Why We Wanted Our MTV

Linda Holmes takes a trip down memory lane:

It’s hard to remember now, but at one time, MTV really was watched just like commercial radio was listened to: you would turn it on and see what came around, and if you particularly liked a video, you’d wait a while and hope you heard it. That’s what half the slumber parties of my adolescence were about: waiting for Michael Jackson or Duran Duran.

We don’t wait very much anymore. It’s not just that this model of MTV largely went away, or that getting most of your music listening through the radio faded. It’s that the entire idea of ephemeral availability — that you would have to sit and wait for something to be played for you, and that at other times you had to do without it — is simply not how people expect to digest much of anything anymore.

She notes the influence of MTV Unplugged:

MTV Unplugged played a critical role in the development of authenticity policing. The idea that pop stars — entertainers — had to prove themselves in stripped-down formats went hand in hand with the suspicion that they were inauthentic in the first place, an idea that music videos didn’t invent but certainly advanced. (Milli Vanilli released Girl You Know It’s True in 1989, the same year MTV debuted Unplugged.) …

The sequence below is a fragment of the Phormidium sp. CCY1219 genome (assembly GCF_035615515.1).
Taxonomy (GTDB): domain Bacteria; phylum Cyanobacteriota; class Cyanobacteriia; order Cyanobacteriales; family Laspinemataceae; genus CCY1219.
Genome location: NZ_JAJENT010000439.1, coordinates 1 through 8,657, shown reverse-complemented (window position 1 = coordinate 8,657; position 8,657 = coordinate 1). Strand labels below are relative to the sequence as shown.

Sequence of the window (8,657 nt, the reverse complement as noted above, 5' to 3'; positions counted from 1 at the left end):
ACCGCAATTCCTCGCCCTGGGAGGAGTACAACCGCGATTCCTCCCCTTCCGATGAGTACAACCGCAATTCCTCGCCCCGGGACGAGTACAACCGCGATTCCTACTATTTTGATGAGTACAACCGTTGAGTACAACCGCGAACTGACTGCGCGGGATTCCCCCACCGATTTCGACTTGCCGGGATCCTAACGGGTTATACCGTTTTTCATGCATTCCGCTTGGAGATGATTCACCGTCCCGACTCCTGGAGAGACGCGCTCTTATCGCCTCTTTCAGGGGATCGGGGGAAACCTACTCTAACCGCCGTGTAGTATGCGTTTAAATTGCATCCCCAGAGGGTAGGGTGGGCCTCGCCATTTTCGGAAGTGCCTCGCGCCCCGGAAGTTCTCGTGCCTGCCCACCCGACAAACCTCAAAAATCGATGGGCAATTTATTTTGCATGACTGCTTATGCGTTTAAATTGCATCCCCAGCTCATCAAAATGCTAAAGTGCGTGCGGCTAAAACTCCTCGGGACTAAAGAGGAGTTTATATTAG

In the end, MTV pushed spectacle in music, but simultaneously created a market for an authenticity proving ground, which it then filled. Just as “Money For Nothing” could be both of MTV and suspicious of MTV, artists could combat their MTV images … on MTV. That was the way in which the channel was revolutionary: for a brief cultural moment, it was both the disease and the cure – both supply and demand.